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Wild Wild Coun­try is this year’s Net­flix must-watch doco series that has ev­ery­one talk­ing about the late guru Osho. Anke Richter went to Pune in In­dia where the craze started – and found the ashram had be­come a slickly oiled “cashram”.

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The mo­tor rick­shaw stops at a po­lice check­point in a leafy, quiet street. I get off in front of a mas­sive black wall with a se­cu­rity gate. While I put my bags on the belt, I feel cu­ri­ous and alert. I am en­ter­ing the Osho In­ter­na­tional Med­i­ta­tion Cen­tre (OIMR) in Pune. Am I go­ing to dive deeper into my soul – or into a cult?

I grew up in Cologne, Ger­many, which was the Euro­pean cen­tre of the Ra­jneesh move­ment – hun­dreds of its cit­i­zens dressed in the cult’s trade­mark orange and red for more than a decade. Bhag­wan Shree Ra­jneesh, who later called him­self Osho, was the most fa­mous and in­flu­en­tial guru of the 1970s and 80s: a charis­matic In­dian in­tel­lec­tual who at­tracted thou­sands of West­ern­ers, pre­dom­i­nantly young women, to wor­ship at his feet. They gave up their names, their learned ways of think­ing and their re­la­tion­ships to be with him. Cel­e­bra­tion, self­knowl­edge and tran­scen­den­tal sex were at the core of this new spir­i­tu­al­ity, which came to look he­do­nis­tic, if not bla­tantly cap­i­tal­ist. Osho had 93 Rolls-Royces which he pa­raded in front of his cheer­ing dis­ci­ples. Was he a con­man, a se­ducer – or a saviour with a pow­er­ful mes­sage of rad­i­cal awak­en­ing?

In my late teens I of­ten spent nights at the squeaky clean “Zorba the Bud­dha” dis­cotheque in Cologne, which was owned by the Ra­jneesh. But oth­er­wise I had lit­tle to do with the many san­nyasins, as the Bhag­wan fol­low­ers called them­selves. It’s not as if they seemed des­per­ate to con­vert peo­ple. They were friendly but aloof – with an air of shiny hap­pi­ness, free­dom and fi­nan­cial suc­cess. Most of the money from their many busi­nesses went straight to Pune, In­dia, where Bhag­wan’s ashram was based and ev­ery­one sup­pos­edly lived in a drug-free state of ec­stasy. Am I now hop­ing to reach that high, three decades later?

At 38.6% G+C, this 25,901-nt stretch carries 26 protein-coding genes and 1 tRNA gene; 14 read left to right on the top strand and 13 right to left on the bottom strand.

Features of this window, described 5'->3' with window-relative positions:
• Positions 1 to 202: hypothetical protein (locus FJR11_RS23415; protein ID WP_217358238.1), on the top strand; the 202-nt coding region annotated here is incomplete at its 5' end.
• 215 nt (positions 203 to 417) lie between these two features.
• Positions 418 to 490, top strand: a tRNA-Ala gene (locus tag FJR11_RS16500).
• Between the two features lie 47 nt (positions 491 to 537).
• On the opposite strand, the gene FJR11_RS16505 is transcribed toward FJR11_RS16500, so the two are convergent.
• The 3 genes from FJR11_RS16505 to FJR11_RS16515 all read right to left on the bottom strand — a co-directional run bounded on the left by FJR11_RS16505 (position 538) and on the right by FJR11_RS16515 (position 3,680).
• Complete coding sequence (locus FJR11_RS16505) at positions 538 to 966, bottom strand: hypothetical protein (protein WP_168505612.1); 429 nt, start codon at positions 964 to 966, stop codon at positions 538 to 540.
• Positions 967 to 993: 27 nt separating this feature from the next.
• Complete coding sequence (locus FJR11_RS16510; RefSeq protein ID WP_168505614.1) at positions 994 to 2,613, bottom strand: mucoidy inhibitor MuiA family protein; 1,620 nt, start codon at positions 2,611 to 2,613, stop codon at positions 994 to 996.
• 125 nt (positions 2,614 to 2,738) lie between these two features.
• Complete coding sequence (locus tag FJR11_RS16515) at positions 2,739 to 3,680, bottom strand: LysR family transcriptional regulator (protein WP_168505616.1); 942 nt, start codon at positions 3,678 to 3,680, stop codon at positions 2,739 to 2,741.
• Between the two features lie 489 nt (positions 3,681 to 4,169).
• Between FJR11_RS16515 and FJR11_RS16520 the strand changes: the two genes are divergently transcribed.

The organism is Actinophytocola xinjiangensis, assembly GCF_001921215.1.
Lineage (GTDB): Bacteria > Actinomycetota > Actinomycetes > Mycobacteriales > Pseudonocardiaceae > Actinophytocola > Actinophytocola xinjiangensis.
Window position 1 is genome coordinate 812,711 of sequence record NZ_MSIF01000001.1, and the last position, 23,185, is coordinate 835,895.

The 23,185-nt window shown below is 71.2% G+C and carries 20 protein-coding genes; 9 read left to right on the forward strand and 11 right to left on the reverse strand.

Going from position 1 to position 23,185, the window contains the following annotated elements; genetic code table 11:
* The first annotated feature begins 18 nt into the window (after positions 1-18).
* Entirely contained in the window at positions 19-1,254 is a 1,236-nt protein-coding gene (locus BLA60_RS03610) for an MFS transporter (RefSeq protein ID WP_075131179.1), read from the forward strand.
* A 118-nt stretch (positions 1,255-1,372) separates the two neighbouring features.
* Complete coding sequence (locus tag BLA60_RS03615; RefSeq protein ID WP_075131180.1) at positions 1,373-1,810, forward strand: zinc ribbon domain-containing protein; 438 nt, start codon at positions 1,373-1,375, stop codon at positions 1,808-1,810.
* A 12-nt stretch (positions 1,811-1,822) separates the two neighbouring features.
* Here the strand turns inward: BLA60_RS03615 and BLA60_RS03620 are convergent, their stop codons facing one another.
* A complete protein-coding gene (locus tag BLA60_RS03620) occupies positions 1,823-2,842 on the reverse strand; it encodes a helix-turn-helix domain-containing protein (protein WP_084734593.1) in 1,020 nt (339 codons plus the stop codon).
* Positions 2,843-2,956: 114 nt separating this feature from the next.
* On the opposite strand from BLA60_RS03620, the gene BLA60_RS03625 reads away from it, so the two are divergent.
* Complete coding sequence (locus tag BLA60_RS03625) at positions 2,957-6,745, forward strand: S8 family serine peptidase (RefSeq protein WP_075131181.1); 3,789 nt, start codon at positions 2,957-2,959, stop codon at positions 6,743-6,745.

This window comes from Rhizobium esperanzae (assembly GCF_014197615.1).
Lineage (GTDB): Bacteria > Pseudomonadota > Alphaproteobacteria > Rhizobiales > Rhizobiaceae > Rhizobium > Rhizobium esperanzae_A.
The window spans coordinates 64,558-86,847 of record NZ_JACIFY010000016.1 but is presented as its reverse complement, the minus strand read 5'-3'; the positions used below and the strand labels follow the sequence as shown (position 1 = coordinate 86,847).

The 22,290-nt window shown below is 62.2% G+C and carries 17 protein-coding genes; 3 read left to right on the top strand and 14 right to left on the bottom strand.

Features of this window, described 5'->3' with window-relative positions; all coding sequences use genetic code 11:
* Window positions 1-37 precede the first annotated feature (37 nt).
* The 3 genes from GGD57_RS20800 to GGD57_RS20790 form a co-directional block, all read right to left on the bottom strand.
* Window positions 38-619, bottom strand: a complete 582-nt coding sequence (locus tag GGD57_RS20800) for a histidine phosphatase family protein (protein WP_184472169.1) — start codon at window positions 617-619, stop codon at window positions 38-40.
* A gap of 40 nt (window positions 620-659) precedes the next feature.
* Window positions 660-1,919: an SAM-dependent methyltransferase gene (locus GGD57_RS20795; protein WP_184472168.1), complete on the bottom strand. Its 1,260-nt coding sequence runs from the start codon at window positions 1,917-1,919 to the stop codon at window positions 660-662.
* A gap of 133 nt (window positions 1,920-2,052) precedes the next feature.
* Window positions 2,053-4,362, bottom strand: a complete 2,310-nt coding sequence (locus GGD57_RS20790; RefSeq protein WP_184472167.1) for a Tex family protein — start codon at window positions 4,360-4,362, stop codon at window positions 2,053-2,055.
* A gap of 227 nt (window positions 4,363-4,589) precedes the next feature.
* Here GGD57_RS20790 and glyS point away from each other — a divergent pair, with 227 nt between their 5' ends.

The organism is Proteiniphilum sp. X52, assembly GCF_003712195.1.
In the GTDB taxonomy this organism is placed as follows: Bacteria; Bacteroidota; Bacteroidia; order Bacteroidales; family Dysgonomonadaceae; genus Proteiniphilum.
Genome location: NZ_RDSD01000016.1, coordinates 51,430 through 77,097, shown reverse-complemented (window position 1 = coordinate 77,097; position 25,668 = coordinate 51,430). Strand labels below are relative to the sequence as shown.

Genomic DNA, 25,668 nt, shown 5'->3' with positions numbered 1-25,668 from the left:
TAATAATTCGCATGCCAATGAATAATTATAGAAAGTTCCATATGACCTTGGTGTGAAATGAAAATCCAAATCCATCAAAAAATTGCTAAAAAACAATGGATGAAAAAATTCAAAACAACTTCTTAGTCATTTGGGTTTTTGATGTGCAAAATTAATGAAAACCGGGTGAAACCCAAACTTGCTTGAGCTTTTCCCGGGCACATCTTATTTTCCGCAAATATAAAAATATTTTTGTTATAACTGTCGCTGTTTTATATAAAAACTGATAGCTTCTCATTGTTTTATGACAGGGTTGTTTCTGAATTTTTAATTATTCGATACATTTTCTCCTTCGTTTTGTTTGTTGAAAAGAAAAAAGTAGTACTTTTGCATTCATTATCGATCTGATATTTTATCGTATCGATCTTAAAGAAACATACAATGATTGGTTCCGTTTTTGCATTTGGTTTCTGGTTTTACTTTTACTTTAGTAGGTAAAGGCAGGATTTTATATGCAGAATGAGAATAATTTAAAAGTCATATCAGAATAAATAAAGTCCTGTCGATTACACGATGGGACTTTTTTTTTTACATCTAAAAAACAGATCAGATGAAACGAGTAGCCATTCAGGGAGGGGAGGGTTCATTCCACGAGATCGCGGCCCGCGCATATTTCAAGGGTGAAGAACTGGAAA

Of course, times have changed. As the many view­ers of the Net­flix series Wild, Wild Coun­try are aware, the move­ment moved from In­dia to the United States where it im­ploded in the mid-80s in crim­i­nal scan­dals in­volv­ing at­tempted mur­ders within the move­ment and al­leged poi­son­ing of the lo­cal towns­peo­ple. It then rein­vented it­self and dis­persed. But it still ex­ists and I want to ex­plore the legacy of this con­tro­ver­sial mys­tic at its ori­gin, at the for­mer ashram that at­tracted thou­sands, in­clud­ing a few New Zealan­ders. Half of the Euro­peans there were Ger­mans, some stay­ing for months, some for years.

“Life be­gins where fear ends,” is one of Osho’s count­less quotes. His talks – spo­ken freely for hours, with­out any notes – are pub­lished in hun­dreds of books. De­spite his for­mer fights with In­dian au­thor­i­ties, in death he is now fully re­ha­bil­i­tated as a spir­i­tual mas­ter; many celebri­ties – from Lady Gaga to Kourt­ney Kar­dashian – are re­port­edly fans. Some pop­u­lar al­ter­na­tive self-help tools from ec­static dance to the “con­scious sex­u­al­ity” of neo-tantra stem from Osho’s for­mer ashram in Kore­gaon Park, the rich­est part of the busy, noisy city of Pune, about three hours by car south­east of Mumbai. I have booked my­self in for the week-long “Liv­ing In” pro­gramme.

FIRST DAY: RIGOR

Ev­ery­thing seems quiet, clean and empty. There’s a lot of shiny cool black around me – very zen. Wa­ter trick­les down one of the im­pos­ing mar­ble walls. Tall trees of­fer shad­owy rest­ing places along the park-like com­pound. I can­not spot a pic­ture of the bearded sage with dark eyes and sig­na­ture vel­vet cap any­where. Ev­ery­one on this side of the wall, apart from the lo­cal clean­ing and ser­vice staff, is dressed in long ma­roon robes, in­clud­ing the In­dian vis­i­tors who only pay half price to en­ter. I am es­corted to the re­sort shop where I have to buy my own gown, plus a white one that looks like a nightie for the evening talk.

I also have to get coupons for my meals and a se­cu­rity ID pass. The for­mal­i­ties take for­ever. They are not forc­ing vis­i­tors to take an HIV test any more be­cause the In­dian gov­ern­ment con­sid­ers this as dis­crim­i­na­tion. But there’s a re­quired pep talk only for the In­dian men. It ba­si­cally tells them not to treat Western women in the re­sort like prey. Which does make sense in terms of gen­der and cul­ture clash, but has been called “racist” on Trip Ad­vi­sor.

The “Mul­tiver­sity” is the fac­ulty that of­fers all sorts of ther­apy cour­ses. On the screens hang­ing out­side I click my way through this es­o­teric su­per­mar­ket, from as­trol­ogy via fam­ily con­stel­la­tion to re­birthing. “Mys­tic Rose“is 21 days long: The first week you only laugh, the sec­ond week you only cry, and in the third week you are com­pletely silent. It takes hours be­fore our group of new ar­rivals has gone over all the in­tro­duc­tions and